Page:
- Budget and Finance
- Chairs and Directors
- Facilities and Operations
- Faculty Academic Affairs
- Graduate Education
- Human Resources
- LSA Advancement
- Office of the Dean
- Security and Safety
- Standard Practice Guide
- Student Academic Affairs
- Undergraduate Education
- Professional Development
- Technology Services
Department/Unit: Newnan LSA Advising
Working Title: Academic Advisor / Counselor
Let's get to know Ryan...
How long have you been with the university, and how long in your current position?
I’ve been at U-M a little over two years, and in my current position the whole time.
What has been your most memorable experience at U-M?
I think some of the most memorable experiences I've had at U-M have been working with new, incoming students during first-year orientation. I love the excitement the students bring—they are brimming with possibilities and potential—and the energy is palpable. It's very rewarding to help them start to feel at home on campus during this time of big changes in their lives.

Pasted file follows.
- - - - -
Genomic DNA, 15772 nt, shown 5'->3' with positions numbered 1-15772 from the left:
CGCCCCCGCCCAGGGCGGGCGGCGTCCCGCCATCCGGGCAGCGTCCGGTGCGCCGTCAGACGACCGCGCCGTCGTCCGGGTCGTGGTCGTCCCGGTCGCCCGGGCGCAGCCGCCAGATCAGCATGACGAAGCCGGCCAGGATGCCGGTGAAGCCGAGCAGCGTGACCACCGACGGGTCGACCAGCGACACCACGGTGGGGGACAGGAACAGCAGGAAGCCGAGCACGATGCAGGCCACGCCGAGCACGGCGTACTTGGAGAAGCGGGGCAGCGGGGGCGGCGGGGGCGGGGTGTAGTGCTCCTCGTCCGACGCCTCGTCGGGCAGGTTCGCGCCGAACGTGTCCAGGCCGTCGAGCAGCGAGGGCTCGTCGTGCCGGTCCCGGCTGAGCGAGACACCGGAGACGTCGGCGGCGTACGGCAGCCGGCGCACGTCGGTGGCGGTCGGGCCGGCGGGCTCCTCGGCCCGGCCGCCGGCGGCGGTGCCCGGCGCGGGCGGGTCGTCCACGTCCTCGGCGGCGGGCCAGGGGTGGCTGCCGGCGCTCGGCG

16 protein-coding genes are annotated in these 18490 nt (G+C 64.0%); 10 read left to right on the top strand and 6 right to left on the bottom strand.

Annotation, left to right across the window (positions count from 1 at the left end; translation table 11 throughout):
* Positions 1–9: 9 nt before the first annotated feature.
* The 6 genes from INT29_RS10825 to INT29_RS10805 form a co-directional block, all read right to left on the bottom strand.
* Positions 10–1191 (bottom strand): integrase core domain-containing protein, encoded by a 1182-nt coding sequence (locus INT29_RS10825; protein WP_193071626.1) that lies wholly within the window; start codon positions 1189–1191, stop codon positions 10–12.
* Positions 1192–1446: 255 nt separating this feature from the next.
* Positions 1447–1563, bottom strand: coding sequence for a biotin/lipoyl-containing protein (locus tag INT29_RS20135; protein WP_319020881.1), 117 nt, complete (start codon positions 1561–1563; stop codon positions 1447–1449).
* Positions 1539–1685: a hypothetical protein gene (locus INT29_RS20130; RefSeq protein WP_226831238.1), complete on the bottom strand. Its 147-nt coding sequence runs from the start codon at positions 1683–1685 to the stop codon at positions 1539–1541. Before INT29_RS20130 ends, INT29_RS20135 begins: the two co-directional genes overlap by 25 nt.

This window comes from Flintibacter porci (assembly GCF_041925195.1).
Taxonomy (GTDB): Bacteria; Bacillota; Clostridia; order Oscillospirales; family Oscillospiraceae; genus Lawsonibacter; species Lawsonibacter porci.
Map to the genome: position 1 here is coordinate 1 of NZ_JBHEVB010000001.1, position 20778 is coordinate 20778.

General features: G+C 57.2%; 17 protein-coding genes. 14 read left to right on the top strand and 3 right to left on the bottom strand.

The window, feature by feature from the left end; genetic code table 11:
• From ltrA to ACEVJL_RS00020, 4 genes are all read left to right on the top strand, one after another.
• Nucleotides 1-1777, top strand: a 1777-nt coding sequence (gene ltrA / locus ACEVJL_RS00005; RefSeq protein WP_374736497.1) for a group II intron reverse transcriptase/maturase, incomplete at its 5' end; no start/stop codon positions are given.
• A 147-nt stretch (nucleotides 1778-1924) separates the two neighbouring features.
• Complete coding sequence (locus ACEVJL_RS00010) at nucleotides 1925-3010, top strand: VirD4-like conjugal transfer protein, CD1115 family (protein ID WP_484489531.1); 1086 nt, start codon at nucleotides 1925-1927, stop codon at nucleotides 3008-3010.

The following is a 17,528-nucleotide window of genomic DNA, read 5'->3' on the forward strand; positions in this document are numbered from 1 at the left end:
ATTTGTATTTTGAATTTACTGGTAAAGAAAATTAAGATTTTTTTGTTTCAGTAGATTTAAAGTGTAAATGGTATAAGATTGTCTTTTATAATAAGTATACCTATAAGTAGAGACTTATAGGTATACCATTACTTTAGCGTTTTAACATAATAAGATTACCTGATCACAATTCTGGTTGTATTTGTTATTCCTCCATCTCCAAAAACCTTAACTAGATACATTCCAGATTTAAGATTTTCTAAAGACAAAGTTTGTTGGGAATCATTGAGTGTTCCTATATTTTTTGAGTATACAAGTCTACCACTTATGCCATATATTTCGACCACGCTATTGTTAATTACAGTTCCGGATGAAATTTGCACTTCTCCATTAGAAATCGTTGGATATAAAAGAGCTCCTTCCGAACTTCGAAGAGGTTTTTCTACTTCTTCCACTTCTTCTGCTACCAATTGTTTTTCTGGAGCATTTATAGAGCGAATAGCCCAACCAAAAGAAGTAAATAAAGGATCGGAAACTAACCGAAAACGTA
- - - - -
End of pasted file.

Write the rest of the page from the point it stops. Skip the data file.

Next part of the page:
What gives you a connection to your job and helps you define your purpose?
One of my favorite points of connection to my job is the work I get to do with our Assessment Team. We look at data and surveys related to our work in advising and some of our outreach activities. I love the opportunity to look at the big picture of our impact on students, as well as to "nerd out" and use some of the skills in quantitative and qualitative research that I honed during my PhD work.
What motivates and energizes you at work?
The opportunities to help students make decisions is a huge motivator for me. The college years are times of great opportunity, but also the first moments when students make long-term and often quite meaningful decisions for themselves. Being there to guide and reassure them, and ask them questions about why they're doing what they're doing, is very rewarding for me.
What advice would you give to a new employee at the university?
Get to know as many people who work at U-M as you can. I'm always surprised by how smart, interesting, and creative my co-workers are, and many of us have taken very circuitous paths to get where we are.
If you had a spontaneous day off, what would you do?
As boring as it sounds, I would probably spend most of the day reading a book and maybe trying to surprise my wife at work to go get lunch.